How many people does it take to peel 50 bushels of apples for what’s billed as the world’s largest apple pie? Not as many as you might think, according to Lydia Coffey, who oversees that monumental task. Five to 10 pie makers peel, slice, measure and fill a custom-built, stainless steel pan—10 feet in diameter and 10 inches deep—with all the necessary ingredients.
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They finish the peeling and slicing on Thursday night of Casey County’s annual Apple Festival, scheduled September 21-23 this year. The crew loads the apples into a peeler that cores and peels them. Then, the apples go to another part of the peeler for slicing. The sliced apples drop into a pan of lemon juice to prevent them from turning brown. Workers then store all the apples in large plastic bags, ready for the next day’s work.
On Friday, from around 9:30 a.m. until noon or a little after, the pie crew assembles the pie. First, crew members clean and oil the pan. They then use boat paddles to cover the pan with pieces of piecrust, followed by a layer of apples, and then the filling. They repeat this process three times, finishing with another layer of crust and a lattice top. Although it sounds like a lot of work, this pie is only half the original size. In the early Apple Festival years, 100 bushels of apples were used to form five or six layers in an 8-foot pan.
For Coffey, the most nerve-wracking part of the process occurs when the pie is ready for the oven. Although she has the utmost confidence in the forklift driver, she holds her breath when he lifts the pie from its platform, backs it from under the work tent, and moves toward the oven’s open double doors. After the pie slides into the oven, the oven doors close, the baking begins, and Coffey resumes breathing. Someone remains with the pie to protect and check it throughout the night.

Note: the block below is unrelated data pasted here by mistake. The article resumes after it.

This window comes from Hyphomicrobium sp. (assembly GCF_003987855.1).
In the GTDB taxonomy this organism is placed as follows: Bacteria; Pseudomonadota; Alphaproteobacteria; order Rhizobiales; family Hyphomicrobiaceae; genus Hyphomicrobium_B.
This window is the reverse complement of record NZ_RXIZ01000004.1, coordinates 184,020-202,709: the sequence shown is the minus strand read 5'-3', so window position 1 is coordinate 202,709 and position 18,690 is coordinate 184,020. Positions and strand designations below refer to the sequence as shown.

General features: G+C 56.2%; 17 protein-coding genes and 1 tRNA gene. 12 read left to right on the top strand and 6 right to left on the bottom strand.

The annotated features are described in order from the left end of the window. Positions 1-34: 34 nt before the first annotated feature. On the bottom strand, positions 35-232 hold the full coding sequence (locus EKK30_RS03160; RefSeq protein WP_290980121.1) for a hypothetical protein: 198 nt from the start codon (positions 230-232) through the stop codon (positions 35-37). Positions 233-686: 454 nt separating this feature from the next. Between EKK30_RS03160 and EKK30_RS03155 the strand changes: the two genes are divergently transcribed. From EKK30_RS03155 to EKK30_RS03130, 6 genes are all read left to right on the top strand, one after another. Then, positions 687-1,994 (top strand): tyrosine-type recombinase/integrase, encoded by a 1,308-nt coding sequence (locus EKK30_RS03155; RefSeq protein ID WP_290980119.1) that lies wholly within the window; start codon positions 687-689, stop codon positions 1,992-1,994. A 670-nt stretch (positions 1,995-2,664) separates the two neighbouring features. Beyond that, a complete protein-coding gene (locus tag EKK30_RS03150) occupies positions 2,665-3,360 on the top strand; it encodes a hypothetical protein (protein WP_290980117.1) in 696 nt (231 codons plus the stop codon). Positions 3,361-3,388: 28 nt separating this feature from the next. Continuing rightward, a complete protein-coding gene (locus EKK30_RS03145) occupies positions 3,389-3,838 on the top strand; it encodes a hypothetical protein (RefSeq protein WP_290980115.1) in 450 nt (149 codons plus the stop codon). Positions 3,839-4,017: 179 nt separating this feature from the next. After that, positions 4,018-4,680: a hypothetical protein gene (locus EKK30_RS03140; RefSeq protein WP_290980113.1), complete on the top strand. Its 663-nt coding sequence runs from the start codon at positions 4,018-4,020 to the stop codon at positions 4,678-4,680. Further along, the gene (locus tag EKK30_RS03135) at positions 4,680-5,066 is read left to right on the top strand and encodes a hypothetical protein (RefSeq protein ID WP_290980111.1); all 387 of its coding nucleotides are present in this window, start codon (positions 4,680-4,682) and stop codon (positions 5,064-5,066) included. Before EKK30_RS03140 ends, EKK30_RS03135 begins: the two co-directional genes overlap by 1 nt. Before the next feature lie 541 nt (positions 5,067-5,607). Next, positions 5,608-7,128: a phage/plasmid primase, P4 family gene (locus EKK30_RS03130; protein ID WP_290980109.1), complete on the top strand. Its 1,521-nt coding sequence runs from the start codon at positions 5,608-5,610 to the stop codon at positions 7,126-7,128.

As the pie comes out of the oven at noon on Saturday after baking 12 hours, Coffey’s nerves begin dancing again. However, once the pie is in place, she and the pie crew can celebrate in earnest. Another year. Another pie. A piece of cake (or, in this case, pie).
The workers use large scoops to fill serving pans. After they dip warm apple pie from the outer edges, they use their boat paddles to push the contents of the pie’s center to the sides of the pan. Thousands of visitors enjoy a generous portion of apple pie à la mode at no charge. Any leftovers go to the local jail for the following week’s dessert.
Liberty’s IGA bakes a giant chocolate chip cookie on Wednesday night, and Pizza Hut provides a giant pizza Thursday night, both also served free to the public. With these giant treats, no one should leave the Apple Festival hungry. In addition to cookie, pizza and pie, vendors offer a variety of tasty treats, including the usual burgers and funnel cakes, plus locally made fried apple pies. Better get a fried pie first. They sell quickly.
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Lois Sandusky and her daughter, Jo Ann Pratt, make many of those fried pies. They spend most of the Apple Festival at home making the pies and filling jars with pie filling. Lois’ recipe came from her mother and is more than 100 years old. “It makes a good ice cream topping as well as pie filling,” she said.
Jo Ann’s husband, Darin, oversees their booth, where he sells the pies, jars of filling and bagged apples from the only remaining commercial apple orchard in Casey County. Lois said she and her late husband, Ottis, grew apples for at least 40 years. Jo Ann and Darin began helping about four years before Ottis’ death in 2015.
The vision for an apple festival began in the early 1970s with Marion Murphy. As an agriculture teacher at the Casey County Vocational School, his objective was to increase local farmers’ income. He said the county had around 225,000 apple trees with no means of selling the apples and no publicity. Commercial growers were selling apples in paper bags from their yards, so he said he decided to “make a little noise to tell people they were there.”